Donovan McNabb Says Jim Thome Had a Rough Time Dealing with Philly Fans

Donovan McNabb Says Jim Thome Had a Rough Time Dealing with Philly Fans

In an interview with Paul Domowitch that’s set to run in full inside Thursday’s edition of the Daily News, Donovan McNabb touches on a number of topics related to his Eagles career – his opinion of Philly fans, whether or not he’ll be booed at his retirement ceremony at the Linc this September, and some insight into how the trade to Washington went down between he and Andy Reid behind the scenes. To be honest, there’s not much you would consider very revealing from Domo’s excerpts, and a lot of it sounds like some variation of the PR-like responses McNabb normally sticks to.

There was one random but curious detail in there though, and it’s about Jim Thome of all people. According to McNabb’s anecdote, he once shared an exchange with Thome in which the former Phillies first baseman apparently admitted it wasn’t always easy dealing with the fans in Philadelphia. Here’s what he said.

Q: Any concerns that you might hear some boos when they honor you in September?

...

“I’ve always heard that they appreciate you (more) when you’re gone. It’s funny. Flying out here, I stopped in Chicago to visit my family. I ran into (former Phillie) Jim Thome in the airport. We were talking about playing in Philly. He asked me how I dealt with it because he said it was really hard for him. I said I just let it run right down my back. I never let it bother me. I told him I loved the game too much to let it affect what I was doing. All the time I put in preparing, I didn’t let it bother me.”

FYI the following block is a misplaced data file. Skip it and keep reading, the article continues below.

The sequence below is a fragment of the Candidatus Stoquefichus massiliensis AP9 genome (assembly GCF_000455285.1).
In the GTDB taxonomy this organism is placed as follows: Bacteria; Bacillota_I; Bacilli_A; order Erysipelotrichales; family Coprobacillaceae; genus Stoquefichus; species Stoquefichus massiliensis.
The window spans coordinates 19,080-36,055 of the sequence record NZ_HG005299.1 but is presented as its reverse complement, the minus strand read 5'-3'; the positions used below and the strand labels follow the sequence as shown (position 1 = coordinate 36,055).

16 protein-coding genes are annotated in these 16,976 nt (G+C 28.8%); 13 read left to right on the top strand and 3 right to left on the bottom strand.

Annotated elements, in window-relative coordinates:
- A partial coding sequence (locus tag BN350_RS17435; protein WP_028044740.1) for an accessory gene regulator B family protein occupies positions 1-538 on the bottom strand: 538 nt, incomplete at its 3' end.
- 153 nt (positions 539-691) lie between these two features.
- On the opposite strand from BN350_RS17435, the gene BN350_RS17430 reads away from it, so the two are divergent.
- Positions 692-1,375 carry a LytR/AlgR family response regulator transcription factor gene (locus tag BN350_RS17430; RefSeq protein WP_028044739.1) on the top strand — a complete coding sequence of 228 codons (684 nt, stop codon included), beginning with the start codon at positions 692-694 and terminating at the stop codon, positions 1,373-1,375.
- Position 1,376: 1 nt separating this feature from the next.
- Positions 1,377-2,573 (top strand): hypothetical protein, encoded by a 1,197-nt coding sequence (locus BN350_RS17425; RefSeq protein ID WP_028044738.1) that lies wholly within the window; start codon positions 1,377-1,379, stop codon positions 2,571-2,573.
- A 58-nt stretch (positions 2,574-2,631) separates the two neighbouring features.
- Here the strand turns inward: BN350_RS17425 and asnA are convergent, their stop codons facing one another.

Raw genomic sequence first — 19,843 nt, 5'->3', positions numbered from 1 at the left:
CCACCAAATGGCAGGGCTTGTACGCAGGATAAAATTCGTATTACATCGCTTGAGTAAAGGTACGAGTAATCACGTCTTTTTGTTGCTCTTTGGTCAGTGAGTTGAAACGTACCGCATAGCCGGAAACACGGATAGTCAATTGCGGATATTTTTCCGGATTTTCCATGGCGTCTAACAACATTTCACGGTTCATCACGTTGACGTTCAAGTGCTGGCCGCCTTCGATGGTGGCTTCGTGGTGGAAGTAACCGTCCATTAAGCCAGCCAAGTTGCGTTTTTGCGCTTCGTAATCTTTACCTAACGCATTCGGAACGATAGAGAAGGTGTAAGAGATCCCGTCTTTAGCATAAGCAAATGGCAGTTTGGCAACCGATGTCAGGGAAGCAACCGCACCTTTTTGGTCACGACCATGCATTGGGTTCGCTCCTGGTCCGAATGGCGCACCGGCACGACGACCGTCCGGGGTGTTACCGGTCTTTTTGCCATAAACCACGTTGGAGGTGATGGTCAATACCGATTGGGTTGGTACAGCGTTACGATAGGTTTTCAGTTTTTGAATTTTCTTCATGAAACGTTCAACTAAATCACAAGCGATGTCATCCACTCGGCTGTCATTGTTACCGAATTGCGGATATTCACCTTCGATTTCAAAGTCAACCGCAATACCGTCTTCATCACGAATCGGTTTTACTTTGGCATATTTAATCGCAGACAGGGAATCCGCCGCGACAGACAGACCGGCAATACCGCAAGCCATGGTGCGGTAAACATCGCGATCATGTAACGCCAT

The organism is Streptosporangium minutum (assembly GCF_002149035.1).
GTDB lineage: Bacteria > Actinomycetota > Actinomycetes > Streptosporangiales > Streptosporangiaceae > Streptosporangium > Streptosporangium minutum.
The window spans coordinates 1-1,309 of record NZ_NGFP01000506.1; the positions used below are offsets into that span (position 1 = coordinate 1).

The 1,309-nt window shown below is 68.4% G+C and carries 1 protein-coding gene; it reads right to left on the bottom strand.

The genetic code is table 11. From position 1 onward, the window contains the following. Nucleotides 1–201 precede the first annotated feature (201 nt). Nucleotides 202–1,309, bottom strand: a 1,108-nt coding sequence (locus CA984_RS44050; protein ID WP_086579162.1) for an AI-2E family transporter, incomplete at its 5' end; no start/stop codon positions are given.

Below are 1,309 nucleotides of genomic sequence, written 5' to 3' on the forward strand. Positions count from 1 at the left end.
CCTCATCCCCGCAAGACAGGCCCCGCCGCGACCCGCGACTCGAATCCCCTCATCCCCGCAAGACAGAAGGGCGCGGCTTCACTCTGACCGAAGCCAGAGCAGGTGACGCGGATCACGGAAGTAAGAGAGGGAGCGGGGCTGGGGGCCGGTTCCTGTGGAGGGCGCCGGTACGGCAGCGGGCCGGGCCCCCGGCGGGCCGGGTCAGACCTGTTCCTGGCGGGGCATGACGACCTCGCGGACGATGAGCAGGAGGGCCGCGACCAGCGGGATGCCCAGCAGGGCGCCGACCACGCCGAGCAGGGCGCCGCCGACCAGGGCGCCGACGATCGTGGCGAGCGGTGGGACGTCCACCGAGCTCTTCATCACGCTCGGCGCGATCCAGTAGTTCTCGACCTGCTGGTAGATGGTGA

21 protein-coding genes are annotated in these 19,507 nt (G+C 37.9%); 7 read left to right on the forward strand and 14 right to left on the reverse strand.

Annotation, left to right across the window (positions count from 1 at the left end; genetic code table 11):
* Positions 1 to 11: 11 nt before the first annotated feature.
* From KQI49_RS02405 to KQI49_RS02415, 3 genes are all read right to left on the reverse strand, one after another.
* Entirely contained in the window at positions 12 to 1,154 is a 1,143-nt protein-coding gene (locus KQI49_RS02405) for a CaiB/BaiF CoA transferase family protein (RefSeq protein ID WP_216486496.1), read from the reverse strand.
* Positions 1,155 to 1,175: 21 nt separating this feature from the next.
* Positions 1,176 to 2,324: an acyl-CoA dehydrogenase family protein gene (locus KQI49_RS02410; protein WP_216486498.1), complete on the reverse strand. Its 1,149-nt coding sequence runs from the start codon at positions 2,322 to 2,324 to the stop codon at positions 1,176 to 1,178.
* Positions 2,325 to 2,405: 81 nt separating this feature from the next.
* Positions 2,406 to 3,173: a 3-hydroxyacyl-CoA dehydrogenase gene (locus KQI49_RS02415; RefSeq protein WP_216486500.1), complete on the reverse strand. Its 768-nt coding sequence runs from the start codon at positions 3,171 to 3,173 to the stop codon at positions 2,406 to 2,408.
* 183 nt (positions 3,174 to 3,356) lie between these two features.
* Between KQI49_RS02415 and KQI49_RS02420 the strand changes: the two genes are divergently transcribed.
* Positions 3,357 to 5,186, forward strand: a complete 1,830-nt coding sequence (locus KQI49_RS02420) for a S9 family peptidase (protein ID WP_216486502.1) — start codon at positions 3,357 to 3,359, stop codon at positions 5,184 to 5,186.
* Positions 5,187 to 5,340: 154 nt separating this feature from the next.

It seems strange Thome would say that. The man spent three seasons with the Phils from 2003 through ’05, and it was so bad for him that he… signed on for a second stint in 2012. In fact, during his first two seasons here, the fans probably bordered on hero worship of Thome. He had left Cleveland, where he played the first 12 years of his Major League career, to come to Philadelphia as a free agent and help jump start the resurrection of a moribund franchise. He then proceeded to lead the NL in home runs and runs batted in during his first season in red pinstripes, going on to bash 89 and drive in 326 runs total over the first two years of his deal.

Things did take a slight turn in Thome’s third season with the Fightins. He battled injuries and was inconsistent at the plate, plus Ryan Howard was just arriving on to the scene, so there may have been some boos or negativity directed toward Thome at the time. Still, he only appeared in 59 games in ’05 before landing on the shelf permanently, and he was traded to the Chicago White Sox soon into the offseason. He would not have endured anything close to what Donovan did.

There are few athletes in any sport who are as universally beloved as Thome, and while we can’t speak for anybody else, it seems unlikely it ever got so bad for him in Philly in such a short amount of time that he would have carried it around with him for very long. That’s not to say he wouldn’t have mentioned ’05 was difficult at times when he was playing hurt and probably never experienced a home crowd turning on him before, but to the point where he could relate to McNabb? Probably not the greatest example.